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The Voice's Carson Daly Explains The 'Big Secret' To Show's Success Ahead Of 500th Episode

The Voice host Carson Daly sits in a coach's chair.
(Image credit: NBC Press)

The Voice will mark its 500th episode during Season 21, and of all the ways the singing competition has evolved in its ten years on NBC, only two people have been around to witness it all (at least on camera). One of those is Blake Shelton, the only celebrity coach to appear in all 21 seasons so far. The other is host Carson Daly, who has a different view of the reality show than his superstar co-workers, providing him a somewhat unique perspective on what he thinks The Voice’s big secret is that has made the show so successful.

Carson Daly recently spoke with THR ahead of The Voice’s milestone episode, as well as its Season 21 premiere, and said he thinks part of what has kept the competition show fresh is actually an aspect that might have hurt similar reality shows. In his words:

When the show started, had a show like [American] Idol, for instance, had a panel change as many times as we’ve had, that would have been a bad thing; it would have been like, ‘Oh, this group of coaches or judges are falling out with each other.’ But The Voice came on the air with four of the biggest names in music, and so it was never a surprise to anybody that John Legend or Adam Levine would need to go out on tour. I think our revolving door of coaches has been a big secret of our success.

American Idol found huge success in its early years and held strong to the different judging styles that Simon Cowell, Paula Abdul and Randy Jackson brought to the table, and Fox didn't even attempt to shake things up during its peak years. While Carson Daly agrees "If it ain't broke, don't fix it," he said you still want the show to be able to evolve. By making the coaching swaps part of the standard procedure, The Voice has been able to keep the panel fresh and experiment to find the right chemistry among the four. Sure, The Voice coaches have their rivalries and their smack talk, but that competitive fire is (usually) all in good fun, and it makes the show more entertaining for the audience, and probably the coaches too.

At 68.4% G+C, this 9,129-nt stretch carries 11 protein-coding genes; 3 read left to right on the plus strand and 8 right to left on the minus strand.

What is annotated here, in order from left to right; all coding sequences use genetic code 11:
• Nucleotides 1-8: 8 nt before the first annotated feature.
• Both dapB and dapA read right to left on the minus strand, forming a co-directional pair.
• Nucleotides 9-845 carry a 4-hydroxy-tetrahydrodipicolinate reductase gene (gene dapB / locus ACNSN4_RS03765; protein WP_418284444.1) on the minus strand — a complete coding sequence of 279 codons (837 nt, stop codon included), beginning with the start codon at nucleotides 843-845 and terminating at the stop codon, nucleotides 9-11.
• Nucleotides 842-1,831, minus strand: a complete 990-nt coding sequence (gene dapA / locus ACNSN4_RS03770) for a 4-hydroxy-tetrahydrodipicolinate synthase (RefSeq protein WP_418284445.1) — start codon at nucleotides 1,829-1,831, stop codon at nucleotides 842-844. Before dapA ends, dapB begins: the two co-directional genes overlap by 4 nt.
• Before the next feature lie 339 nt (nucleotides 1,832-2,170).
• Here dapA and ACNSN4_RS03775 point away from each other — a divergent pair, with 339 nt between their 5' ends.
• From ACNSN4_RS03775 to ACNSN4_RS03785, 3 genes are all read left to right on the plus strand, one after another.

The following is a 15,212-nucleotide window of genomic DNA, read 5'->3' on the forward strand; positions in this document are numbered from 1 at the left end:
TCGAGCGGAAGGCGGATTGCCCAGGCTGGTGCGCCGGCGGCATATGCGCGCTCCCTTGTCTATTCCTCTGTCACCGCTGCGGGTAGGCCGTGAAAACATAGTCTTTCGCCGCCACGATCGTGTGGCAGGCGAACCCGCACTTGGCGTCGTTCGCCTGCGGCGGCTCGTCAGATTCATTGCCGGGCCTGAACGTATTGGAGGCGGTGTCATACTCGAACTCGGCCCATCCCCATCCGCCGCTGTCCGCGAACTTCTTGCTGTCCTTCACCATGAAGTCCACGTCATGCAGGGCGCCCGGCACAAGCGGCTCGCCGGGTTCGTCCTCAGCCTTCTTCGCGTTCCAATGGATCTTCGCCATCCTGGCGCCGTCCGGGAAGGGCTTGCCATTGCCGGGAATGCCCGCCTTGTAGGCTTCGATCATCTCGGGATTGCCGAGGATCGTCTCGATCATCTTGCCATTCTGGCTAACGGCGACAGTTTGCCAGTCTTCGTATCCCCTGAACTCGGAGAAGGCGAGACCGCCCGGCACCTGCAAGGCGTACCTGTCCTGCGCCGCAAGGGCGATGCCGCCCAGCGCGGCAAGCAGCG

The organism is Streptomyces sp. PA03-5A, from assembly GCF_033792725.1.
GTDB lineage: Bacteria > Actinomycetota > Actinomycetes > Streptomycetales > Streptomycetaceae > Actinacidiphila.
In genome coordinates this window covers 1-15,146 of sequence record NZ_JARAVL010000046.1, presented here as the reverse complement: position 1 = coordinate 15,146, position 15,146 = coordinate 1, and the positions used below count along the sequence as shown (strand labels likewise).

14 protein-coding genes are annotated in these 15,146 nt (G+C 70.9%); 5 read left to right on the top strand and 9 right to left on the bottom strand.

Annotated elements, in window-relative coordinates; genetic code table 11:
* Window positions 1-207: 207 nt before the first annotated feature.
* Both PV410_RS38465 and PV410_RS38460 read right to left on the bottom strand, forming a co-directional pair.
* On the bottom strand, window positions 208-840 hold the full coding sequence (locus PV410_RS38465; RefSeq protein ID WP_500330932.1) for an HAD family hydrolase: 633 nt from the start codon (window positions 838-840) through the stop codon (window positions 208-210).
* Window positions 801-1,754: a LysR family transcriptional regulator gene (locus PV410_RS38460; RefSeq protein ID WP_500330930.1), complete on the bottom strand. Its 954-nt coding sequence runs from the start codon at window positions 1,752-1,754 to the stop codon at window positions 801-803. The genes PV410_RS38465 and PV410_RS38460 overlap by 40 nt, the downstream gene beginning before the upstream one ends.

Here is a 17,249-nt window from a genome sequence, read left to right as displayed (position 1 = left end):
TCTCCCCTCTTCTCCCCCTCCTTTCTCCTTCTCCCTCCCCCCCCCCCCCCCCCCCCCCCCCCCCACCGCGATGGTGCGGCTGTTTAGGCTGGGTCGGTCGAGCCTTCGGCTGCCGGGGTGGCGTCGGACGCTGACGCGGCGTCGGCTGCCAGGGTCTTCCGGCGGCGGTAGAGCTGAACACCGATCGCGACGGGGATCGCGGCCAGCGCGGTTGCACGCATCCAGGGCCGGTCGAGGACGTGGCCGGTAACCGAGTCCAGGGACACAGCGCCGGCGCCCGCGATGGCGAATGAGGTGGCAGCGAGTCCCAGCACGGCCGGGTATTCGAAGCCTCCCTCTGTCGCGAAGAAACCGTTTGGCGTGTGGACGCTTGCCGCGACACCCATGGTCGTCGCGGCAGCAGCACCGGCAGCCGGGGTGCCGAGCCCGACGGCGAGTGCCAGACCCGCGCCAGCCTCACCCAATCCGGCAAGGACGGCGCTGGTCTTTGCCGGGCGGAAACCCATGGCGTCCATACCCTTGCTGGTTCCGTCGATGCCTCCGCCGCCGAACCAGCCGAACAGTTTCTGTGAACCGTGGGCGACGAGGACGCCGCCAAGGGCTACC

For all the fans out there who thrived on watching Blake Shelton and Adam Levine's verbal tugs-of-war, Carson Daly gave those moments credit for definitely being another part of the show’s appeal, saying:

What makes the show good is the ribbing. When you watch Blake give it to Ariana Grande and she gives it right back and calls him her grandpa, it’s hilarious. As soon as there’s a comfort factor and people can get in the rhythm of the show and have fun with each other, that’s when we know we’re onto a good panel.

The musicians who adorn the Big Red Chairs are certain to continue to change as the show adapts to the current music landscape and continues working around the stars’ busy schedules. Even OG coach Blake Shelton has hinted that he likely has more seasons behind him than ahead of him. But Carson Daly thinks regardless of who’s pushing the buttons, The Voice’s format has longevity, and Daly hopes he’ll be there to witness it for as long as possible.

The format is so strong, it could outlive any of us. Now we’re on once a year, so maybe we won’t be in people’s faces as much, so there’ll be more of an appetite when we are on. I hope I’m hosting it for [Episode] 1,000 if there’s a God in heaven.

While there's a long way to go until the episode count hits quadruple digits, The Voice Season 21 premieres at 8 p.m. ET September 20 on NBC, with Blake Shelton, Ariana Grande, John Legend and Kelly Clarkson ready to build their teams. Be sure to check out our 2021 Fall TV Schedule to keep up with all of the upcoming premieres for your favorite shows.

Heidi Venable

Mom of two and hard-core '90s kid. Unprovoked, will quote Friends in any situation. Can usually be found rewatching The West Wing instead of doing anything productive.